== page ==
Bulk Density
Author: Anna Houston, Grant Tranter, and Ian Miller



Bulk density is a measure of a soils mass per unit volume of soil. It is used as a measure of soil wetness, volumetric water content, and porosity. Factors that influence the measurement include; organic matter content, the porosity of the soil, and the soil structure these factors will intern control hydraulic conductivity. The reference mass of the soil is taken after oven drying, and the volume is taken for the fabric which is less than 2mm, including solids and pore space, (Grossman and Reinsch, 2002). The equation used is:

Bulk Density (p) = Mass of oven dried soil / Total volume

A soil that has a well developed structure will become less dense as porosity increases; as a result the bulk density of the soil will decrease. Soils which show massive structures and less porosity will show higher bulk densities ranging from 1.6 to 1.7gcm-3, water movement will be hindered at this point down the profile. Most soil bulk densities will be found in a range form 1 to 2 gcm-3, with the density of soil solids (Quartzite), being 2.65gcm-3. The bulk density


In agricultural terms the bulk density of the soil can be used to give an indication of the porosity and structure of the soil which will, govern O2 and H2O movement in the soil.
It is also a measurement of the degree of compaction of the soil, which gives a comparative basis to indicate the strength of similar materials. One of the most important factors agriculturally in terms of bulk density is plant growth, if the soil has a high bulk density (compaction) the seed will be restricted in emergence and root growth which will effect the total plant growth and yield. The use of tractors will directly effect the soils bulk density causing extreme compaction especially if the soil is wet (see image on the left), however lately the use of controlled traffic has decreased these problems. Careful management on the land is required to create an ideal bulk density for optimum plant growth and healthy soil.

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Description of apparatus/method:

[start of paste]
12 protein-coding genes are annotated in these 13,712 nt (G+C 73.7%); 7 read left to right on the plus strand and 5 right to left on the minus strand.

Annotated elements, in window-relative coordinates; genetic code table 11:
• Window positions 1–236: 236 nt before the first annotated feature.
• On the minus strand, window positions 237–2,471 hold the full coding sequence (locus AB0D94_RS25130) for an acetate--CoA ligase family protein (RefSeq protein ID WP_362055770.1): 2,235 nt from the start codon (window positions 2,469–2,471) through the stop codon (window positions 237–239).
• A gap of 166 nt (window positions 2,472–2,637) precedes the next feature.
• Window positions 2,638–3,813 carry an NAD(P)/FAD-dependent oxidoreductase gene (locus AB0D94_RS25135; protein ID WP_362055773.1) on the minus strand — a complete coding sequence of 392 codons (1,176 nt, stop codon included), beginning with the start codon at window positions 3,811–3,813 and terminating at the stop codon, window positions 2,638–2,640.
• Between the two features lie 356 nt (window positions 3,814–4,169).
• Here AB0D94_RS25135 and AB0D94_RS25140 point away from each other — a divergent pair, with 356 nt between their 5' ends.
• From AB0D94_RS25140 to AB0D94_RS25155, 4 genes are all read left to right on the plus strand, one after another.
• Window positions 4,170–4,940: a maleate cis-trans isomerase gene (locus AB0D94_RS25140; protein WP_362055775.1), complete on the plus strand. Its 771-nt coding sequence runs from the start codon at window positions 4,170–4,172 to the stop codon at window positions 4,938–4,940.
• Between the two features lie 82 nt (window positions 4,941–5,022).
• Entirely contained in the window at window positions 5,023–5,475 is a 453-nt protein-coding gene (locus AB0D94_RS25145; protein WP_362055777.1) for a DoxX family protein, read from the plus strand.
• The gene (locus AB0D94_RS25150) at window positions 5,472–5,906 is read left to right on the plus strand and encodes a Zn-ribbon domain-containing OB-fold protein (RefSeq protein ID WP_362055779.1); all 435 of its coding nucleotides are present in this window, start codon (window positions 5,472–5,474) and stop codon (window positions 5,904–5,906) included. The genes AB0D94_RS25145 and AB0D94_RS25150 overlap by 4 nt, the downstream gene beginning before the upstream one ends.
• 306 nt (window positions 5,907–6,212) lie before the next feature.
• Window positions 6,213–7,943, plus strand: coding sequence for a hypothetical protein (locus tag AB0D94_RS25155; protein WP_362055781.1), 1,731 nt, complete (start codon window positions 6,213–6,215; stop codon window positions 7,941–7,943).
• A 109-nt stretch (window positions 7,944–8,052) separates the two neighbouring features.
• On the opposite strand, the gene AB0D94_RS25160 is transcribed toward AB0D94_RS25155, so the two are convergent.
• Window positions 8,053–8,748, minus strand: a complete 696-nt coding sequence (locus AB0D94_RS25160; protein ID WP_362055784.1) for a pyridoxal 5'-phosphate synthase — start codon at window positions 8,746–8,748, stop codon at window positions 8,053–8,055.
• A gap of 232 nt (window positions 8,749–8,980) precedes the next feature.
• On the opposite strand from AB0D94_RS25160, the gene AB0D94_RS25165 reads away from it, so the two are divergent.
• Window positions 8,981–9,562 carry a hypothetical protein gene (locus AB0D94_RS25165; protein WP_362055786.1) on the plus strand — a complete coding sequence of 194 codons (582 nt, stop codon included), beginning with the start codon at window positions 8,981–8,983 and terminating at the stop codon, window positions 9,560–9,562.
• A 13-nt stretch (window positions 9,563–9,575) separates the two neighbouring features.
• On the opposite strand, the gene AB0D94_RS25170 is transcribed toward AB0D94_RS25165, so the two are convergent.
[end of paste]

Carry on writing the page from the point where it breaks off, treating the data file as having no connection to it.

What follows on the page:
A soil core is obtained by clearing any vegetation from the soil surface, then knocking a metal cylinder of known dimensions into the ground.



The pictures show inserting a metal cylinder into the ground to obtain soil core, then placing soil core in bag, and sealing to preserve for lab analysis.

The soil core is then excavated from the ground assuring that the cylinder is full of soil, while at the same time flush with the end of the cylinder assuring the total volume of the cylinder is full but not overflowing. Once soil core is collected it is “bagged” so that soil does not dry out and loose any moisture.

In total 16 samples were taken from the 8 peg sites (samples from C1 and C2 were not collected). A dry and wet sample were taken from each peg site, the wet sample area had been wetted from either a ponded or tension disk.

Lab analysis of soil core starts with the soil core being weighed as it was found in the field -air dry. This weight is recorded and the core is placed into an oven at 105 deg.C to obtain oven dry (OD) soil whereby soil moisture has been removed. The OD soil is weighed and the water content can then be calculated by the volume of water (cm3) divided by the total volume of soil (cm3). Bulk density will be calculated by the mass of OD soil (g) divided by the total volume of soil (cm3).


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Analysis of data:

Analysis of the 16 core samples were conducted on the JMP 5.1 statistical package. The analysis was conducted to determine if there is a significant difference between bulk density due to land use, wet/dry soil, or wetting method in terms of water content.

The landuse and wet/dry soil analysis was preformed by using the "fit x by y" function, whereby the bulk density is placed on the y axis and the variable of interest on the x axis. Once this has been preformed a one way ANOVA t-test was conducted to show the mean of each variable and any significant difference. The significant difference is determined by Prob>F, if <0.05 there is a significant difference.

To determine if there is a significant difference between landuse and wetting method a "Fit Model" analysis was conducted. Where the water content percentage was graphed against landuse, wetting method and landuse and wetting method combined.

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Bulk density of each site

Bulk density (g/cm-3)
Wetting method
P2 -wet
P2 -dry
P3 -dry
P3 -wet
P4 -wet